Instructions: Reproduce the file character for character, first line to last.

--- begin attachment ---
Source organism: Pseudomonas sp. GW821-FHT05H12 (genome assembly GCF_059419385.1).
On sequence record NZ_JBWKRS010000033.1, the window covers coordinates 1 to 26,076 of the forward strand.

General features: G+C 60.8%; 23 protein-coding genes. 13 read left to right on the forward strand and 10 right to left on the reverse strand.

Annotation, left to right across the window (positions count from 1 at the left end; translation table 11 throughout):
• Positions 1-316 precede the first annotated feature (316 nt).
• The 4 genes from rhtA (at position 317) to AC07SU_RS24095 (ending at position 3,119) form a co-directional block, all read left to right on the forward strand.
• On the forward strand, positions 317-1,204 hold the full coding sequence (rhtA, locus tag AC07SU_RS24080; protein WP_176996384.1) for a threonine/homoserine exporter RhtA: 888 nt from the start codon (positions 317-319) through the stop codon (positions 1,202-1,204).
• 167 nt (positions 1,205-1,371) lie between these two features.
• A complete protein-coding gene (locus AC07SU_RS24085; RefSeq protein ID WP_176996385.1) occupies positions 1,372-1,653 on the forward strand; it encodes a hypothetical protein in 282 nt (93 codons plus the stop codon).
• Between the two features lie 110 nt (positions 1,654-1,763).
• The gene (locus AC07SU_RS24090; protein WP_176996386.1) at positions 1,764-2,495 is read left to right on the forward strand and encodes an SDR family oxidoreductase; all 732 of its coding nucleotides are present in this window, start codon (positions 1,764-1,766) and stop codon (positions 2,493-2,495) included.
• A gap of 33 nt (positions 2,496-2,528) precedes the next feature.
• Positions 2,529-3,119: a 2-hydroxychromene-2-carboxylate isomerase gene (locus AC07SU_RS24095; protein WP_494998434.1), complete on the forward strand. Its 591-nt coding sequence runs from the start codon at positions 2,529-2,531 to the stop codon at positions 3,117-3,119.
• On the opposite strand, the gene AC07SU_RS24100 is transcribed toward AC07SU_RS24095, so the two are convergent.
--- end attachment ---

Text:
Source organism: Pseudomonas sp. GW821-FHT05H12 (genome assembly GCF_059419385.1).
On sequence record NZ_JBWKRS010000033.1, the window covers coordinates 1 to 26,076 of the forward strand.

General features: G+C 60.8%; 23 protein-coding genes. 13 read left to right on the forward strand and 10 right to left on the reverse strand.

Annotation, left to right across the window (positions count from 1 at the left end; translation table 11 throughout):
• Positions 1-316 precede the first annotated feature (316 nt).
• The 4 genes from rhtA (at position 317) to AC07SU_RS24095 (ending at position 3,119) form a co-directional block, all read left to right on the forward strand.
• On the forward strand, positions 317-1,204 hold the full coding sequence (rhtA, locus tag AC07SU_RS24080; protein WP_176996384.1) for a threonine/homoserine exporter RhtA: 888 nt from the start codon (positions 317-319) through the stop codon (positions 1,202-1,204).
• 167 nt (positions 1,205-1,371) lie between these two features.
• A complete protein-coding gene (locus AC07SU_RS24085; RefSeq protein ID WP_176996385.1) occupies positions 1,372-1,653 on the forward strand; it encodes a hypothetical protein in 282 nt (93 codons plus the stop codon).
• Between the two features lie 110 nt (positions 1,654-1,763).
• The gene (locus AC07SU_RS24090; protein WP_176996386.1) at positions 1,764-2,495 is read left to right on the forward strand and encodes an SDR family oxidoreductase; all 732 of its coding nucleotides are present in this window, start codon (positions 1,764-1,766) and stop codon (positions 2,493-2,495) included.
• A gap of 33 nt (positions 2,496-2,528) precedes the next feature.
• Positions 2,529-3,119: a 2-hydroxychromene-2-carboxylate isomerase gene (locus AC07SU_RS24095; protein WP_494998434.1), complete on the forward strand. Its 591-nt coding sequence runs from the start codon at positions 2,529-2,531 to the stop codon at positions 3,117-3,119.
• On the opposite strand, the gene AC07SU_RS24100 is transcribed toward AC07SU_RS24095, so the two are convergent.